Adieu, George

Goodbye, George. It’s time for you to go. Long past time, to be blunt. The low, shameful  years during  which you strutted and fretted upon the world stage, full of sound and fury but signifying less than nothing, are finally over. And what an eight years they have been! They were certainly the most eventful period in my lifetime — and I’m old enough to remember the Nixon era.  It feels strange now, at the end, to be so completely indifferent to you and anything you might have left to say or do. All I can manage now is a sense of weary resignation at the prospect of cleaning up the mess  you’ve left behind. You’ve left us so much to be angry about, if we only had the energy to be angry.

Terrorism? You’re 0-1 on the terrorism front, George. Much as you’d like us to believe that you magically appeared on the scene on 9/12/01 and took charge, the simple fact is that the attacks of 9/11 took place eight months into your watch. You “own” them, George – and you own the consequences.

Your self-described role as “war president,” a role you embraced with such juvenile abandon? You’re 0-2 there. Iraq, that monument to ego and hubris, remains a question mark; my personal sense is that, within a couple of years after we complete our withdrawal, the locals will go back to slaughtering each other with the same gusto with which they’ve slaughtered each other for 1500 years. As for Afghanistan, the good war, the war that a majority of Americans – including me – believe we needed to fight, things there are going very badly indeed.  Your hand-picked puppet, Ahmid Kharzai, has been reduced to nothing more than the de facto mayor of Kabul, and an independent analysis recently concluded that the Taliban have managed to put “a stranglehold around Kabul.” Afghanistan cannot end well, and history will blame your pointless sideshow in Iraq for the loss.

Let’s turn to the economy, George. The consequences of  particular brand of laissez-faire, buccaneer Capitalism has forced the pundits and economists to keep reaching farther and farther back in American history to find comparisons. In some cases, they’ve had to reach all the way back to those halcyon days of Herbert Hoover to find equivalent levels of damage to our economic structure inflicted by the man in the White House. Think of it, George: for centuries to come, historians will  mention your name in the same breath as Herbert Hoover.

And looming over all of it, possibly the greatest obscenity of your entire time with us, is the disaster known as “Katrina.” What made it a disaster was your sad, laughable (non) response to the crisis; if there was ever a moment when the phrase “crime of omission” had meaning, it was in August 2005.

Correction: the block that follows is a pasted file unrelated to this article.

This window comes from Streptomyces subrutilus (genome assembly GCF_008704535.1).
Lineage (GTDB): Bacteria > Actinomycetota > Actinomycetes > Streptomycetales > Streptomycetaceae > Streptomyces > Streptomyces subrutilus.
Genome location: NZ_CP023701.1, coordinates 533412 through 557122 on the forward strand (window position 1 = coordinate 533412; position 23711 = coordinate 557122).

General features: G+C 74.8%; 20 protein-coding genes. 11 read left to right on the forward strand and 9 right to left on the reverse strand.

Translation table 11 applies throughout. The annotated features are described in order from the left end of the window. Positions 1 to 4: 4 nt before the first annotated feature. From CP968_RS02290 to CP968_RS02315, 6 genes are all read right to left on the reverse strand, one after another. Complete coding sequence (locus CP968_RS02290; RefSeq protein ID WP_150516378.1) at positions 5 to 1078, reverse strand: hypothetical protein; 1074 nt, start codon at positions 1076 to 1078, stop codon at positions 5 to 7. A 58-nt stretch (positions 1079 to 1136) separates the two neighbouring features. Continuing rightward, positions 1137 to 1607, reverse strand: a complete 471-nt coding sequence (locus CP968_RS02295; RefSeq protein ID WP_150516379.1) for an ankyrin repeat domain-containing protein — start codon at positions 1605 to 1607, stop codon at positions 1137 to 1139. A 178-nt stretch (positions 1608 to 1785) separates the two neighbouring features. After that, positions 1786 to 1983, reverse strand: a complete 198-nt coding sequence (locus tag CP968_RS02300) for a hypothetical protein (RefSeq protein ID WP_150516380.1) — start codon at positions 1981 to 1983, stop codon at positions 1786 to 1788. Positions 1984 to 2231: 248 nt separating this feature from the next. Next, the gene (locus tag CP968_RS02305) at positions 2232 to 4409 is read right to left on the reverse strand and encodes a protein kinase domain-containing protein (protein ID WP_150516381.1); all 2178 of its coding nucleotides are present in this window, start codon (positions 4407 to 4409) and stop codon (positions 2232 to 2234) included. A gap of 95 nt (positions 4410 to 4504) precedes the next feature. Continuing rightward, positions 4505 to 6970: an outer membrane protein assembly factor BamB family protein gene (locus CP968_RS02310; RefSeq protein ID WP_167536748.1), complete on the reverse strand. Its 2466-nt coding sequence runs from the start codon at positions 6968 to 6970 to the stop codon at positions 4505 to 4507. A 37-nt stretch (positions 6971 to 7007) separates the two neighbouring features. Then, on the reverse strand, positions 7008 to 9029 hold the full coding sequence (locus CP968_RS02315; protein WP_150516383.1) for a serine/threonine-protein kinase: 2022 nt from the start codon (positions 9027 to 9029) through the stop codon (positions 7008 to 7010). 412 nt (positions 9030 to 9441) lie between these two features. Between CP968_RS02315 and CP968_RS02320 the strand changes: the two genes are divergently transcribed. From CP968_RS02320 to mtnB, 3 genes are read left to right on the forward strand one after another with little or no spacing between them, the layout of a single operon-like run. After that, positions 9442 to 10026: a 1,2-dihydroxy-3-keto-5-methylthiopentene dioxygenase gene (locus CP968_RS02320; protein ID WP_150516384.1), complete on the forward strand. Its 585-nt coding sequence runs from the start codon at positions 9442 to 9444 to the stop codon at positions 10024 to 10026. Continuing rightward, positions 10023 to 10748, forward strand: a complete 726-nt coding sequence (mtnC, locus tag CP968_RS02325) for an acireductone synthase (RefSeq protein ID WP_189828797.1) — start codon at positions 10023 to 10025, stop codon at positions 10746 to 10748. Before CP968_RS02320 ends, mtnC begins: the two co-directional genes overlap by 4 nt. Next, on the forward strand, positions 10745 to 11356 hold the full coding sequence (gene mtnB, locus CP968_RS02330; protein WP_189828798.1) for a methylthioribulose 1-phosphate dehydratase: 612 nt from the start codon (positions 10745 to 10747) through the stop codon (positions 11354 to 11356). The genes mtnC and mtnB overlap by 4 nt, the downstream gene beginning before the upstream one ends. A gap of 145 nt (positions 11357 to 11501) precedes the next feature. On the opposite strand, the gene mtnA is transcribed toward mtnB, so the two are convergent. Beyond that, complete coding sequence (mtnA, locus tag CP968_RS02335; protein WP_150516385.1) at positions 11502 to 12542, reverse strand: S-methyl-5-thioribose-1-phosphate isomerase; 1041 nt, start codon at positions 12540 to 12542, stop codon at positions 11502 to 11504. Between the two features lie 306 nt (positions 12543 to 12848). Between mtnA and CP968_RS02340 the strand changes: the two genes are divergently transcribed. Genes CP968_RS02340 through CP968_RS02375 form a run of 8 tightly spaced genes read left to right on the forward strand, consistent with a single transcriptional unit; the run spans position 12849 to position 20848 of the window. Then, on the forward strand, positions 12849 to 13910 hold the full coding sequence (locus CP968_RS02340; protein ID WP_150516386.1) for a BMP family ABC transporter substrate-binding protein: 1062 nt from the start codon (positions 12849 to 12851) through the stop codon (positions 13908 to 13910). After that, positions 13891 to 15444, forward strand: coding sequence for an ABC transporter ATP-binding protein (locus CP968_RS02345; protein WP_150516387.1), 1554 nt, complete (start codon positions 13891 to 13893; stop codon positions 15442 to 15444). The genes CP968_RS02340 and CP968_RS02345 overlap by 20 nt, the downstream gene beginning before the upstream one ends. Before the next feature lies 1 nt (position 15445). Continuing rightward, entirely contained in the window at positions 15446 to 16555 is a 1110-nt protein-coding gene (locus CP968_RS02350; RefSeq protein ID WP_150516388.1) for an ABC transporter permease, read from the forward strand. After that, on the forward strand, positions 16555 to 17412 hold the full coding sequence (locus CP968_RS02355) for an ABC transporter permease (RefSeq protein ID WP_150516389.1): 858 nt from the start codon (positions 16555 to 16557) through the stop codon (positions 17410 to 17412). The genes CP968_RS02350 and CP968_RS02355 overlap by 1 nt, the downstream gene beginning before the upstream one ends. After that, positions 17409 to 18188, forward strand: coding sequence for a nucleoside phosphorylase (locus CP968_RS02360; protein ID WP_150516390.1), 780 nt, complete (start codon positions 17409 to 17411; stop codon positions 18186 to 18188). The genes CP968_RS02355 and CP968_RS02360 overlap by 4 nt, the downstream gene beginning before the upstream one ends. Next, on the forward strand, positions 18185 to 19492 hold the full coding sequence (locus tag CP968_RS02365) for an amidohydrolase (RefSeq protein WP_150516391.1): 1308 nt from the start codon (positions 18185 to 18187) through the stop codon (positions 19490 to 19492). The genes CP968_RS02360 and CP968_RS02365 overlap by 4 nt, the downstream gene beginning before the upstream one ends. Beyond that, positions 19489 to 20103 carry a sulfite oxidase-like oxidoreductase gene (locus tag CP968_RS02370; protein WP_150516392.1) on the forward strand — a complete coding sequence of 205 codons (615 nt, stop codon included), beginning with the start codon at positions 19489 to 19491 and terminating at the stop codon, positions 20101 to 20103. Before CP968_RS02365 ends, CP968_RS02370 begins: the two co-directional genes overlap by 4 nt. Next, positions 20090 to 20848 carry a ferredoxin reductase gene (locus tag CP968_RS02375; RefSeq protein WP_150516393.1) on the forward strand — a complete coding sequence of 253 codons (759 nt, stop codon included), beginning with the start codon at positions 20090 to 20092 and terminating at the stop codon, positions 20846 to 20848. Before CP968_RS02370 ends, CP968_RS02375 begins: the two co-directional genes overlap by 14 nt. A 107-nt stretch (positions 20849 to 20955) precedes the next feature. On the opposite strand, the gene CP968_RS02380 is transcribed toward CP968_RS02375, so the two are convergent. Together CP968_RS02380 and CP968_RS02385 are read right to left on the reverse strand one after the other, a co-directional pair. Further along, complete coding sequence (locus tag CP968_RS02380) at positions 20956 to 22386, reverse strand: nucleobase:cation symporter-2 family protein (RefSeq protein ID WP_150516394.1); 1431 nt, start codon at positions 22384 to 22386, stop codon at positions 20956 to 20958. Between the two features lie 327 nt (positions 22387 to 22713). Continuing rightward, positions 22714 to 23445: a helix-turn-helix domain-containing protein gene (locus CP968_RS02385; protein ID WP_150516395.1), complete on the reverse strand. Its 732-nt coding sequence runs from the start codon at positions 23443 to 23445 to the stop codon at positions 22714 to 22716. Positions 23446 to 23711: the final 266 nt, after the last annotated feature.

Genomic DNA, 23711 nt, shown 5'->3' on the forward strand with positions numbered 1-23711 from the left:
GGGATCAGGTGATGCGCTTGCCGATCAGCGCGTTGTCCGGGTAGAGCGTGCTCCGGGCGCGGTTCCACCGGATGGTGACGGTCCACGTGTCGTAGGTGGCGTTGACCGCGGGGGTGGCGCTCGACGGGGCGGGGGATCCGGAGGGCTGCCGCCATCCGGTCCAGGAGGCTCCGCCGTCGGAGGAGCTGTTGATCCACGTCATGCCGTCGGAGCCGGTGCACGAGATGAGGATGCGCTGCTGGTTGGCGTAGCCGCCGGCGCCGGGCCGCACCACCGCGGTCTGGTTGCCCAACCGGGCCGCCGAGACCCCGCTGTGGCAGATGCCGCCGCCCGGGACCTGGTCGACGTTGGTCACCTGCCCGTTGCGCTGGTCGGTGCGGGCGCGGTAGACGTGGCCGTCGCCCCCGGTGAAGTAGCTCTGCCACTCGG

It’s an odd thing, George: if one were of a paranoid mindset, one might wonder: do you actually hate America? It’s a question that really does need to be asked, so complete and all-encompassing has been the damage you have inflicted on America in your relatively brief time at the helm.

As you strut off into the sunset in your trademark plenty-tough kippy-ki-yay cowboy fashion, grinning that inane, pointless grin  of yours, many millions of us who were foolish enough to open the door and let you in back in 2000 struggle to find a way to forgive ourselves for playing a part, however small, in all the damage that you have inflicted  on our country and on our world.

Your hour upon the stage is over,  George. Finally, and forever – go!

R.I.P. Number Six

I have very little compunction about taking your artistic vision and twisting it into something readable- Number Nine, Number Nine, Number Nine, Number Nine

Veteran actor Patrick McGoohan died today at the age of 80.  I will always remember him for that one brilliant season of his life, that “Citizen Kane” moment when he created, from sheer talent, drive, and force of will, the most disturbing and thoughtful TV series ever: “The Prisoner.”

The first time the series was broadcast here in the US,  I sat riveted for every episode.  In the closing minutes of the last episode, I had to tear myself away and run to the bathroom, and so did not get to see the final, shattering revelation in which we discover the answer to the question that haunts the opening credits of every episode: “Who is Number 1?” (my mother saw it, but she refused to tell me — she just smirked and winked).  Many years later, when  the series re-ran, I caught it and this time made sure not to miss the end of the last episode.  Once I realized what I had just seen, I thought to myself: “Of course.  Who else could Number 1 have been?”

In honor of McGoohan?s masterwork, I resurrected an essay I wrote back in early 2003; it’s the first sustained piece I wrote after coming back to writing after a (30-year) “hiatus” from writing.